Here’s how Clinton could hit Trump on his real estate record
Inside the DNC’s recently leaked, 200+ page rundown of dirt on Trump
After a report emerged last week that the Democratic National Committee’s security had been breached by Russian government hackers, a document surfaced yesterday that many are saying is the Democratic Party’s official opposition research on presidential candidate Donald Trump.
Through more than 200 pages, the oppo book mostly consists of news clips and interviews with Trump over the last three decades. It begins with a list of “Top Narratives,” which include things like “Trump is a liar,” “Trump is only loyal to himself,” and “Misogynist in Chief” before getting into the weeds of the research, which are tagged with headlines that could serve as talking points for Hillary Clinton and other Democratic operatives to use in discussing Trump’s record.
Although the themes run a gamut from Trump’s alleged sexual indiscretions to his apparent disbelief in the existence of heaven, there’s a lot of real estate in there too, spanning topics from bankruptcy to the employment of immigrant workers.
Here’s a look at how Clinton could pull from Trump’s real estate record to attack him during the general election.
Talking Point: Trump loves “bad markets and ‘amazing’ housing market collapses”
Trump’s love of “bad markets” leads the opposition doc’s “Philosophy on leadership, business and management” section. The research cites three CNN appearances between in 2004 and 2009 in which Trump bragged about his (stated) ability to flourish while the economy flounders. “I’ve always made a lot of money in bad markets. I love bad markets,” he told Wolf Blitzer in 2004. “It’s an amazing situation” he told Larry King in October of 2007, when King asked him “what’s going on?” in the country’s real estate market, as the subprime mortgage crisis entered full swing. Earlier that year, Trump told the Globe & Mail that the real estate collapse would be “very minor.”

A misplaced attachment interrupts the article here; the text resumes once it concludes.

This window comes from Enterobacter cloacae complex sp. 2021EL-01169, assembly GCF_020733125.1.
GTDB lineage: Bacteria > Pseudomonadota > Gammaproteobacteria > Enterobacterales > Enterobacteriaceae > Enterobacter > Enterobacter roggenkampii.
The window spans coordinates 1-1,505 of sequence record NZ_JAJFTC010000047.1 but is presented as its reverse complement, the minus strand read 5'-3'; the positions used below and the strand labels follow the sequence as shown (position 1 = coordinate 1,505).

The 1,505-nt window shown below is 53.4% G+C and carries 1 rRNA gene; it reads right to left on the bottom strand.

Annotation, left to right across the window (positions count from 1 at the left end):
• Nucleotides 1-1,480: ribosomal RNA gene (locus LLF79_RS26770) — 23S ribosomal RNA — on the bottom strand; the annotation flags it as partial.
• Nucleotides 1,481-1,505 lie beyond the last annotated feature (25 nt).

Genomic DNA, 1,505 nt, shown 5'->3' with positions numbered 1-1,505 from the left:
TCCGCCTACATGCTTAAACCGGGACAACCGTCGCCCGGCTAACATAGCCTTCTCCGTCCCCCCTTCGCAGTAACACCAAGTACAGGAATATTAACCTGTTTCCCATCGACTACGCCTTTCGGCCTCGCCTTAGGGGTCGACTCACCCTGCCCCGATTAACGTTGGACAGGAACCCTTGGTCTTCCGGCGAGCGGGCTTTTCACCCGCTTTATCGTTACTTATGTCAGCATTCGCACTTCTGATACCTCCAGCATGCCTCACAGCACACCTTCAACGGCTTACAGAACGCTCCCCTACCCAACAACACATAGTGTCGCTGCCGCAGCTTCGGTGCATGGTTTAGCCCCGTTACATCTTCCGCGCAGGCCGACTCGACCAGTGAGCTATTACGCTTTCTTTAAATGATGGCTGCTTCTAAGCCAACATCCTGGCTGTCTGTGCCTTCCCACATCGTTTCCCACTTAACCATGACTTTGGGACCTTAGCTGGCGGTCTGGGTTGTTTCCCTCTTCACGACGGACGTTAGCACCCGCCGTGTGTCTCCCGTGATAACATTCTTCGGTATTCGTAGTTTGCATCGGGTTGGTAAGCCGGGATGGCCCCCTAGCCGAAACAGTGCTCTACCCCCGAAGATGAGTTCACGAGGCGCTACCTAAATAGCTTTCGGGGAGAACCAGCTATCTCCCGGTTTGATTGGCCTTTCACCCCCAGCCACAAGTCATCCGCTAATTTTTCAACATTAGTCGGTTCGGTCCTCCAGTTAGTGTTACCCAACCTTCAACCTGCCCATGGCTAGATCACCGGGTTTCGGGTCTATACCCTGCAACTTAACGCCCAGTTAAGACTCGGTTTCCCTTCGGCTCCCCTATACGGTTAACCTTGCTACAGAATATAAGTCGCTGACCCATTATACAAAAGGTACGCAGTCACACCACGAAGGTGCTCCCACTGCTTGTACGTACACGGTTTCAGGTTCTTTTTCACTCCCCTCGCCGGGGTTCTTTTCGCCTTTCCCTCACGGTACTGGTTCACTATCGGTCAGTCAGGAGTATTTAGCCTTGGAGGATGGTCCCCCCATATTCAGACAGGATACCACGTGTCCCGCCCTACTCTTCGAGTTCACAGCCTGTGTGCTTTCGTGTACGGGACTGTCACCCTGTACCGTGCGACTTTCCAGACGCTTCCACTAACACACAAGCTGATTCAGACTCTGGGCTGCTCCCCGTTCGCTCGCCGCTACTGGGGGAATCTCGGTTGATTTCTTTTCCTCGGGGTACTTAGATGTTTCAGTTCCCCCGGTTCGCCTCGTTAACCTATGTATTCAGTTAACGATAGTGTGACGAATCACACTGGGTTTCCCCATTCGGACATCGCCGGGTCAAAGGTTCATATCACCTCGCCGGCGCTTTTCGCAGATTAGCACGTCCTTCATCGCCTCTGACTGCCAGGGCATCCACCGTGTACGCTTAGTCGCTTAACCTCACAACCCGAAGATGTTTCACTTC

Talking Point: “Trump bragged he had dealt with Gaddafi and ‘screwed’ him in a land deal”
Apparently the DNC sees Trump’s brief history of real estate transactions with now-slain Libyan despot Muammar Gaddafi as something they might want to throw at him in the coming months. In a 2011 interview with Fox News, Trump revealed that he had “dealt” with Gaddafi, a clear example of of his foreign policy prowess. “I rented him a piece of land,” Trump told Fox & Friends co-host Steve Doocy, “He paid me more for one night than the land was worth but [sic] the whole year, for two years, and then I didn’t let him use the land,” Trump bragged. “I don’t want to use the word screw but I screwed him.” It’s probably safe to say that screw was the word he wanted to use.
Talking Point: “Trump paid $13 million for a Lowes Island Golf Course, chopped down 400 trees and installed a historically-inaccurate plaque commemorating a nonexistent civil war battle”